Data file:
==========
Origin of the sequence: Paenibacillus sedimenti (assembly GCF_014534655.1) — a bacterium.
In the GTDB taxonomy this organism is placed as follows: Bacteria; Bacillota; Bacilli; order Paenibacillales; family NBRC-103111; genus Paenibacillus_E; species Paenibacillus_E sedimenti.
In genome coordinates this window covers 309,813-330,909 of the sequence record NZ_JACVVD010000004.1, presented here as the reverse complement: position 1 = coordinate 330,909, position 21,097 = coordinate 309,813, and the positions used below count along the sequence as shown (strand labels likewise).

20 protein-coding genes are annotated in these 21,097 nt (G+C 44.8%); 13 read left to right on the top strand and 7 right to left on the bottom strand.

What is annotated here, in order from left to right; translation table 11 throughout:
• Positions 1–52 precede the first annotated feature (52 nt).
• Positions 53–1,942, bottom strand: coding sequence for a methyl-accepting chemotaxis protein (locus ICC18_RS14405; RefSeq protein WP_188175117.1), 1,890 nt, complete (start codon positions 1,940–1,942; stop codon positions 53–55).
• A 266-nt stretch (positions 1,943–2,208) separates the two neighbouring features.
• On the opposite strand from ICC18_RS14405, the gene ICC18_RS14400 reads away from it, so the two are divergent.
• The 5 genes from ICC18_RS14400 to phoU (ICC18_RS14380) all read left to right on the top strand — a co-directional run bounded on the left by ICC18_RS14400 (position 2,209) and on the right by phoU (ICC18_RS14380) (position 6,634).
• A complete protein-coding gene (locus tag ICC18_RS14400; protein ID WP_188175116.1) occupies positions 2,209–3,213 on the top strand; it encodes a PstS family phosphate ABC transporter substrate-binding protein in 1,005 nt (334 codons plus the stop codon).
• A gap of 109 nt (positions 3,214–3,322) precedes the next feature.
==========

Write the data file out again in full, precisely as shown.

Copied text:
Origin of the sequence: Paenibacillus sedimenti (assembly GCF_014534655.1) — a bacterium.
In the GTDB taxonomy this organism is placed as follows: Bacteria; Bacillota; Bacilli; order Paenibacillales; family NBRC-103111; genus Paenibacillus_E; species Paenibacillus_E sedimenti.
In genome coordinates this window covers 309,813-330,909 of the sequence record NZ_JACVVD010000004.1, presented here as the reverse complement: position 1 = coordinate 330,909, position 21,097 = coordinate 309,813, and the positions used below count along the sequence as shown (strand labels likewise).

20 protein-coding genes are annotated in these 21,097 nt (G+C 44.8%); 13 read left to right on the top strand and 7 right to left on the bottom strand.

What is annotated here, in order from left to right; translation table 11 throughout:
• Positions 1–52 precede the first annotated feature (52 nt).
• Positions 53–1,942, bottom strand: coding sequence for a methyl-accepting chemotaxis protein (locus ICC18_RS14405; RefSeq protein WP_188175117.1), 1,890 nt, complete (start codon positions 1,940–1,942; stop codon positions 53–55).
• A 266-nt stretch (positions 1,943–2,208) separates the two neighbouring features.
• On the opposite strand from ICC18_RS14405, the gene ICC18_RS14400 reads away from it, so the two are divergent.
• The 5 genes from ICC18_RS14400 to phoU (ICC18_RS14380) all read left to right on the top strand — a co-directional run bounded on the left by ICC18_RS14400 (position 2,209) and on the right by phoU (ICC18_RS14380) (position 6,634).
• A complete protein-coding gene (locus tag ICC18_RS14400; protein ID WP_188175116.1) occupies positions 2,209–3,213 on the top strand; it encodes a PstS family phosphate ABC transporter substrate-binding protein in 1,005 nt (334 codons plus the stop codon).
• A gap of 109 nt (positions 3,214–3,322) precedes the next feature.